TRMC makes suggestions for caregivers
Published 3:00 am Friday, August 28, 2015
As the leader of the Alzheimer’s Support Group that meets monthly at Troy Regional Medical Center, Ann Marie Hussey is an advocate for those who are caring for loved ones with memory loss.
Hussey’s dad, Ray Hickman, was a victim of Alzheimer’s, and she knows first-hand the devastating toll this disease takes on the victim and the family, especially the caregiver.
“A recent situation with a caregiver has really troubled me, and I think many people could be caught in a similar situation if they are not made aware,” Hussey said. “The situation with this caregiver was extreme, but it’s something anyone who has a loved one with Alzheimer’s or dementia could experience.”
Hussey said Alzheimer’s is a dirty word.
“People should not be ashamed when a loved one is diagnosed with Alzheimer’s,” she said. “Trying to keep it a secret or denying that it is happening could have serious consequences.”
Hussey cited the situation where a caregiver of an Alzheimer’s victim went to the bank to withdraw money from the couple’s savings account only to learn that her husband had withdrawn the money from all of their accounts.
“She thought they had enough money to live out their lives comfortably and suddenly they were broke,” Hussey said. “She has no idea what her husband did with the money. She doesn’t know if he gave it away or buried it. All she knows is that it’s gone.”
The husband had always taken care of the couple’s finances. No one knew his condition, so no red flags were raised when he went to withdraw the funds, Hussey said.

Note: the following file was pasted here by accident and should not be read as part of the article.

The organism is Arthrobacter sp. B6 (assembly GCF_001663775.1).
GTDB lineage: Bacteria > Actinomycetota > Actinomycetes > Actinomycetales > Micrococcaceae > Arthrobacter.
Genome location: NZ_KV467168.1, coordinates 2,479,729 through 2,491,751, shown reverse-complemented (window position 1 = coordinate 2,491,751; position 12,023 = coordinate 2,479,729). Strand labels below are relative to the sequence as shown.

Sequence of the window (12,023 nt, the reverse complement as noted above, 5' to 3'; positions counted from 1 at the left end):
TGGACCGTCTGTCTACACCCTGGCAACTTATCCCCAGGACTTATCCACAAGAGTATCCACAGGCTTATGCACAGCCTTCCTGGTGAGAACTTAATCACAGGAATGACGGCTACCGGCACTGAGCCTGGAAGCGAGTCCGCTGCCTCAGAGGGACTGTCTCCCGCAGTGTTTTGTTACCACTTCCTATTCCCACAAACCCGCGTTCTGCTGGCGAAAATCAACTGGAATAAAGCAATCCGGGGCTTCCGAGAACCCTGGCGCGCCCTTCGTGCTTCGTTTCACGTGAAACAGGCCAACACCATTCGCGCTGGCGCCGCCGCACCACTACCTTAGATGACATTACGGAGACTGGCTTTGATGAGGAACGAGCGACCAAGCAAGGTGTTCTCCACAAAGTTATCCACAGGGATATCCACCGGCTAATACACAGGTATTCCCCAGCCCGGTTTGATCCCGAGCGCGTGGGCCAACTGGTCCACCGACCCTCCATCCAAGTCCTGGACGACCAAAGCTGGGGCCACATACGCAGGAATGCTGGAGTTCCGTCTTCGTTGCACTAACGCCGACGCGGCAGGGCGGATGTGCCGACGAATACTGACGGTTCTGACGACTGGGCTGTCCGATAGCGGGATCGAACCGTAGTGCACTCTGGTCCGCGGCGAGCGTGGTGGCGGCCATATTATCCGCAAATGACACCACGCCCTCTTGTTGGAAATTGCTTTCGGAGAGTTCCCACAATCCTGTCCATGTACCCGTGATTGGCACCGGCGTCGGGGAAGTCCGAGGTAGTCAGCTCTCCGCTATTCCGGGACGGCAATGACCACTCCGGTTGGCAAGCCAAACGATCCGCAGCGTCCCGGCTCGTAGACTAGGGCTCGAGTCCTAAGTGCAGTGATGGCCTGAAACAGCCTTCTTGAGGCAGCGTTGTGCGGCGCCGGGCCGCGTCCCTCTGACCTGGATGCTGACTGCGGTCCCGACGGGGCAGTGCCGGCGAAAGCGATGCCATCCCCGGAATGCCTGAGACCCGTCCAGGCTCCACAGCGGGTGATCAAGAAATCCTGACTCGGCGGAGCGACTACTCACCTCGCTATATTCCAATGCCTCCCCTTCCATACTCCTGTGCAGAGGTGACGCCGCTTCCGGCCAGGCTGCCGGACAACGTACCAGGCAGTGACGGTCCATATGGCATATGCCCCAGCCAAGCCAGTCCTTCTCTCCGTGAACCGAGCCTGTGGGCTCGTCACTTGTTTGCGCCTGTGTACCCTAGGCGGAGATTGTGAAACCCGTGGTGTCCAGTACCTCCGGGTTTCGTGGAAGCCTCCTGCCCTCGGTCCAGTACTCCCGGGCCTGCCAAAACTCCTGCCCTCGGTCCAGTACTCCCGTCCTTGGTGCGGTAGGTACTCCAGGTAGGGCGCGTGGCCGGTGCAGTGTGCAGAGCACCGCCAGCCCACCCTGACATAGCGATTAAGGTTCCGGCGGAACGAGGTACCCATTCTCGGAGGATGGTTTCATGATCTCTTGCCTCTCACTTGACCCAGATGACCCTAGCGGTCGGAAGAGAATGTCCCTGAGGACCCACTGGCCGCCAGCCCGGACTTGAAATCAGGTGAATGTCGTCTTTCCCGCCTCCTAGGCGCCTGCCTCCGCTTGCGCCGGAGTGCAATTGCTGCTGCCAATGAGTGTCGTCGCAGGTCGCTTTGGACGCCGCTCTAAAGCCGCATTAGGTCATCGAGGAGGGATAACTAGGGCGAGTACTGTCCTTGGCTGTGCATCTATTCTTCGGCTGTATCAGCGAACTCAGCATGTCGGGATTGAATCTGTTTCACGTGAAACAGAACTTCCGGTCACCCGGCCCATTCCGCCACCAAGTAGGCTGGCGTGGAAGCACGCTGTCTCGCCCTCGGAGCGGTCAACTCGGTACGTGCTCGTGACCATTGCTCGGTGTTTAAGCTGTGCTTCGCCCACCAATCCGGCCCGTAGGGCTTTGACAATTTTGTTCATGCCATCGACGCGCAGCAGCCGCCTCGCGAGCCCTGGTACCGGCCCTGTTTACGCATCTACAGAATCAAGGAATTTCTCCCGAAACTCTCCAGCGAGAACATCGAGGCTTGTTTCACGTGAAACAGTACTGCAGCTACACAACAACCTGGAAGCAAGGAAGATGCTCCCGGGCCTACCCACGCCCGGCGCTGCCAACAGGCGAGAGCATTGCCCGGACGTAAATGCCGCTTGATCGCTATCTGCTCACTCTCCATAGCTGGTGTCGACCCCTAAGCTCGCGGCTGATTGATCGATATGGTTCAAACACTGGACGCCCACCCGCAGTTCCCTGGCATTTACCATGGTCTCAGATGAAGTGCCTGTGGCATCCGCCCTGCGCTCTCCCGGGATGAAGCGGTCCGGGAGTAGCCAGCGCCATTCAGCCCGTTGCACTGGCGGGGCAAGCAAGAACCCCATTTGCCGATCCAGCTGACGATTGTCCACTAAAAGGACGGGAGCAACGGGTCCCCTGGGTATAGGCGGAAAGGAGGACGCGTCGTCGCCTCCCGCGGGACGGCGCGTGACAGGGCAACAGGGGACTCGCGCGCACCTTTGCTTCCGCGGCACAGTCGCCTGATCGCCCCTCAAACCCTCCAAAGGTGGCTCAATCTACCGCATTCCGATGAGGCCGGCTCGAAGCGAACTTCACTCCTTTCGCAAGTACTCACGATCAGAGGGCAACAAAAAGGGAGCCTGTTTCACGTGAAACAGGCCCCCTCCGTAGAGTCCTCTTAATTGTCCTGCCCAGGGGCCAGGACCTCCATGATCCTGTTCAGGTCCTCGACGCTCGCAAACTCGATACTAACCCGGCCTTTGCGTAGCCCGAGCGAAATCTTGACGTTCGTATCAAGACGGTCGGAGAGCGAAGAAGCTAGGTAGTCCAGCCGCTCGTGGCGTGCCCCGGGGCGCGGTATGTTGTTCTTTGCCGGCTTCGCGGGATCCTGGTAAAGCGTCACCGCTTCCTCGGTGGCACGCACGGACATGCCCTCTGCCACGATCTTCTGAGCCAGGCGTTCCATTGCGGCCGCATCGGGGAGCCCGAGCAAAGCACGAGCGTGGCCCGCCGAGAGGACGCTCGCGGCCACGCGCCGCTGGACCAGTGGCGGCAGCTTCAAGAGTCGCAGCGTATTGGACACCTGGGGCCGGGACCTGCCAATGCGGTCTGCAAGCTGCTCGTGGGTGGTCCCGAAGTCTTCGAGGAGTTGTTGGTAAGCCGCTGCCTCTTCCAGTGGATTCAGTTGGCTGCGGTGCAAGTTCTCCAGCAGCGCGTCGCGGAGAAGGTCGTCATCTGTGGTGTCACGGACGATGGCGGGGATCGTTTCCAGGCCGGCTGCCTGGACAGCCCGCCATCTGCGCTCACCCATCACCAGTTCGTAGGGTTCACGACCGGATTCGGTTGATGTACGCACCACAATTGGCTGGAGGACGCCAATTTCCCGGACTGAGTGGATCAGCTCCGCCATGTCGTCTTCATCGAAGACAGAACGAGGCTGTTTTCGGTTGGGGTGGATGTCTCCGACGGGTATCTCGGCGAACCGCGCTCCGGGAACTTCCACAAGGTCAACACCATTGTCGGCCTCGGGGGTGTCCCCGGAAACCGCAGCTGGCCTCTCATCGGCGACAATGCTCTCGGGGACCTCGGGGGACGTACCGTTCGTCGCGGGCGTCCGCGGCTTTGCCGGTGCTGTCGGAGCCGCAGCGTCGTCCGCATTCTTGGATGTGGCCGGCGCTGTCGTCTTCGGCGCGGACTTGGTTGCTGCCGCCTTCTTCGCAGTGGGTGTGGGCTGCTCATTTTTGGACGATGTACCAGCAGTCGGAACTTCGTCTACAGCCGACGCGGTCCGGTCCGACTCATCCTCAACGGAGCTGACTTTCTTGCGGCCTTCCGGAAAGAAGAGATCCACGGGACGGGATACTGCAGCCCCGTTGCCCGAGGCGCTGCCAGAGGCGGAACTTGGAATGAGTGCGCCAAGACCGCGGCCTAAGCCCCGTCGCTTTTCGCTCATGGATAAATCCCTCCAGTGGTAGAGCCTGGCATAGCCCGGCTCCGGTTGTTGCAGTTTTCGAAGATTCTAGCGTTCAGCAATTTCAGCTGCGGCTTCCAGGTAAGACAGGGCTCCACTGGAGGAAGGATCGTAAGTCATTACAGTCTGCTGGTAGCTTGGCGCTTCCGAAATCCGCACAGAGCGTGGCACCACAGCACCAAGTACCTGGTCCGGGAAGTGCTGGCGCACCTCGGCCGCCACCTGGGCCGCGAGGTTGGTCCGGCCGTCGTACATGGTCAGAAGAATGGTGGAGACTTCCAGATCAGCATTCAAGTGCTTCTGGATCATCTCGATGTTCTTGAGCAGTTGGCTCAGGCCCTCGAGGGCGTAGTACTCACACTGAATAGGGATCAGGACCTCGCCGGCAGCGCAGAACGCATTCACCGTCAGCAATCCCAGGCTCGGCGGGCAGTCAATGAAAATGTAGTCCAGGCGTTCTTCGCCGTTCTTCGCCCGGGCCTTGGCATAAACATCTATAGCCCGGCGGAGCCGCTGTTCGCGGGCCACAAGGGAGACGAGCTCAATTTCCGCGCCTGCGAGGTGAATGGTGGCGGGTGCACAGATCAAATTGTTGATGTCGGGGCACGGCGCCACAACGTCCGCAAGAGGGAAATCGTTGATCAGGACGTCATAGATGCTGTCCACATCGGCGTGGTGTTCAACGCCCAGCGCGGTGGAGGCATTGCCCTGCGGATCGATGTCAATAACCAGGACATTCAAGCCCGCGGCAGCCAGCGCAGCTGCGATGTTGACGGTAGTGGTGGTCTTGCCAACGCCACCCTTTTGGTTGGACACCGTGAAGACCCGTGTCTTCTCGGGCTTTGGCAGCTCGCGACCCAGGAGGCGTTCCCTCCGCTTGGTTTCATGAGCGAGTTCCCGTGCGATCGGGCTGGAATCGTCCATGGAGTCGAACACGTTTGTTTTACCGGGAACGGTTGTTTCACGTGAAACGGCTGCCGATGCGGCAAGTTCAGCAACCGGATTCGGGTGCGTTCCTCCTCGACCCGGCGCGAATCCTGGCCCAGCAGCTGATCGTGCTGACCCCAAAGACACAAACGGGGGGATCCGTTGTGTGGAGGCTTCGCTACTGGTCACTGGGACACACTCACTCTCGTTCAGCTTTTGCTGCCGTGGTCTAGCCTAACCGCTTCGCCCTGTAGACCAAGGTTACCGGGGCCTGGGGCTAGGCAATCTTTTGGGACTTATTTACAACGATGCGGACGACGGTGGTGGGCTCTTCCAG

“It’s good for all of us to get our affairs in order but especially important for those who have loved ones who have Alzheimer’s or some form of dementia,” she said. “No one plans on getting sick, but we all need to prepare for the uncertainties of the future. We need to make decisions and arrangements before they are needed. We need to make sure our personal and financial records are in order. And, we need to have a will to let it be known who should receive the things we own.”
Hussey said, when a loved one is suffering from memory loss and someone has to take over their affairs, a power of attorney gives someone the right to handle personal or financial matters.
“An advance directive describes in writing what your wishes are about health care in case you become terminally ill,” she said. “A living will or power of attorney can make it easier for family members facing hard health care decisions on a relative’s behalf.”
Hussey said anyone who is caring for a loved one with Alzheimer’s or dementia is invited to attend the Alzheimer’s Support Group meeting at noon on Thursday at Troy Regional Medical Center. Lunch is provided by the hospital.
“The information that we have to share can be very beneficial,” Hussey said. “And, it’s always good to be in the company of others who are facing similar issues and challenges in caring for a loved one who has memory loss.”
Hussey said everyone is reminded of “A Walk to Remember” on Oct. 3 at Westgate Park in Dothan. The walk is a fundraiser for the Alzheimer’s Resource Center in Dothan, which is a resource source for the Alzheimer’s Support Group in Troy.